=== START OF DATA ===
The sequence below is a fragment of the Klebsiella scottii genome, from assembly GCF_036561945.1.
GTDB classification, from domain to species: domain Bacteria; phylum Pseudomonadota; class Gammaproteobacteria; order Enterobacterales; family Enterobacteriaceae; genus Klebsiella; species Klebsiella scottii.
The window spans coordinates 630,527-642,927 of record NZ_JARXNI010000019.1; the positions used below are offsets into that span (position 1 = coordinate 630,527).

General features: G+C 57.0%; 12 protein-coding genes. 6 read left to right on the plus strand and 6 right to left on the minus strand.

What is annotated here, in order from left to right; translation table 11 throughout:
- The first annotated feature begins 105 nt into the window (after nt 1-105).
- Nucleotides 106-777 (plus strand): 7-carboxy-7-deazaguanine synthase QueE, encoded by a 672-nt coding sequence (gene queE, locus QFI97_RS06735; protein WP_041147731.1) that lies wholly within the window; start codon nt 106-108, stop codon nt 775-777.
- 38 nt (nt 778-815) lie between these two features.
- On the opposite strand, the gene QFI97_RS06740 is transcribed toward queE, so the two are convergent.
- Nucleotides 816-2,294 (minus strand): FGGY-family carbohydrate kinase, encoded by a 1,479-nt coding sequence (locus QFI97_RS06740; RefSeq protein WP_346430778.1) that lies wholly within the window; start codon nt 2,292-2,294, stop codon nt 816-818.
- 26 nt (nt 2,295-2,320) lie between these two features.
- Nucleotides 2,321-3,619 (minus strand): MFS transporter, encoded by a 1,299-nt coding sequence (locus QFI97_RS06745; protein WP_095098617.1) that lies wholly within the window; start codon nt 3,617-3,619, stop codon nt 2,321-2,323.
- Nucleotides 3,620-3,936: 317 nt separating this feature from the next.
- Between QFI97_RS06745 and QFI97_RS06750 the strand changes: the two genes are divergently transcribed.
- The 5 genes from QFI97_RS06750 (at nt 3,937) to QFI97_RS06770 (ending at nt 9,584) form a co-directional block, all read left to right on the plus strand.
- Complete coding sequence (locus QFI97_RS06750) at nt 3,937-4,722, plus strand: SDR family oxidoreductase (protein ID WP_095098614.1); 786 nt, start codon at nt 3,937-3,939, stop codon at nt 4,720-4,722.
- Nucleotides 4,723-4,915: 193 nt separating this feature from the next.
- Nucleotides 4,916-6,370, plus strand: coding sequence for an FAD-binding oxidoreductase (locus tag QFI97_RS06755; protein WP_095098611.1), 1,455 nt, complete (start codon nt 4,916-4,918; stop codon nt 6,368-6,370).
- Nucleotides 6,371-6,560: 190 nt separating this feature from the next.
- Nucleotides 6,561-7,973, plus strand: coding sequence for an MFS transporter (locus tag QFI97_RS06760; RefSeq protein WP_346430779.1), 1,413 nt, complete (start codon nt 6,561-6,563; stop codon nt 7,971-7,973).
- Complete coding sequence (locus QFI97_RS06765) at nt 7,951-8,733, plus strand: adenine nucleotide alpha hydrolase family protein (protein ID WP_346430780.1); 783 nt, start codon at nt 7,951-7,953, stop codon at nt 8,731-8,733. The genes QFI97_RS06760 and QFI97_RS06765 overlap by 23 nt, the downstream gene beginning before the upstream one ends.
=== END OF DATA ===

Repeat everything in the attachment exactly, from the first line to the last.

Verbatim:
The sequence below is a fragment of the Klebsiella scottii genome, from assembly GCF_036561945.1.
GTDB classification, from domain to species: domain Bacteria; phylum Pseudomonadota; class Gammaproteobacteria; order Enterobacterales; family Enterobacteriaceae; genus Klebsiella; species Klebsiella scottii.
The window spans coordinates 630,527-642,927 of record NZ_JARXNI010000019.1; the positions used below are offsets into that span (position 1 = coordinate 630,527).

General features: G+C 57.0%; 12 protein-coding genes. 6 read left to right on the plus strand and 6 right to left on the minus strand.

What is annotated here, in order from left to right; translation table 11 throughout:
- The first annotated feature begins 105 nt into the window (after nt 1-105).
- Nucleotides 106-777 (plus strand): 7-carboxy-7-deazaguanine synthase QueE, encoded by a 672-nt coding sequence (gene queE, locus QFI97_RS06735; protein WP_041147731.1) that lies wholly within the window; start codon nt 106-108, stop codon nt 775-777.
- 38 nt (nt 778-815) lie between these two features.
- On the opposite strand, the gene QFI97_RS06740 is transcribed toward queE, so the two are convergent.
- Nucleotides 816-2,294 (minus strand): FGGY-family carbohydrate kinase, encoded by a 1,479-nt coding sequence (locus QFI97_RS06740; RefSeq protein WP_346430778.1) that lies wholly within the window; start codon nt 2,292-2,294, stop codon nt 816-818.
- 26 nt (nt 2,295-2,320) lie between these two features.
- Nucleotides 2,321-3,619 (minus strand): MFS transporter, encoded by a 1,299-nt coding sequence (locus QFI97_RS06745; protein WP_095098617.1) that lies wholly within the window; start codon nt 3,617-3,619, stop codon nt 2,321-2,323.
- Nucleotides 3,620-3,936: 317 nt separating this feature from the next.
- Between QFI97_RS06745 and QFI97_RS06750 the strand changes: the two genes are divergently transcribed.
- The 5 genes from QFI97_RS06750 (at nt 3,937) to QFI97_RS06770 (ending at nt 9,584) form a co-directional block, all read left to right on the plus strand.
- Complete coding sequence (locus QFI97_RS06750) at nt 3,937-4,722, plus strand: SDR family oxidoreductase (protein ID WP_095098614.1); 786 nt, start codon at nt 3,937-3,939, stop codon at nt 4,720-4,722.
- Nucleotides 4,723-4,915: 193 nt separating this feature from the next.
- Nucleotides 4,916-6,370, plus strand: coding sequence for an FAD-binding oxidoreductase (locus tag QFI97_RS06755; protein WP_095098611.1), 1,455 nt, complete (start codon nt 4,916-4,918; stop codon nt 6,368-6,370).
- Nucleotides 6,371-6,560: 190 nt separating this feature from the next.
- Nucleotides 6,561-7,973, plus strand: coding sequence for an MFS transporter (locus tag QFI97_RS06760; RefSeq protein WP_346430779.1), 1,413 nt, complete (start codon nt 6,561-6,563; stop codon nt 7,971-7,973).
- Complete coding sequence (locus QFI97_RS06765) at nt 7,951-8,733, plus strand: adenine nucleotide alpha hydrolase family protein (protein ID WP_346430780.1); 783 nt, start codon at nt 7,951-7,953, stop codon at nt 8,731-8,733. The genes QFI97_RS06760 and QFI97_RS06765 overlap by 23 nt, the downstream gene beginning before the upstream one ends.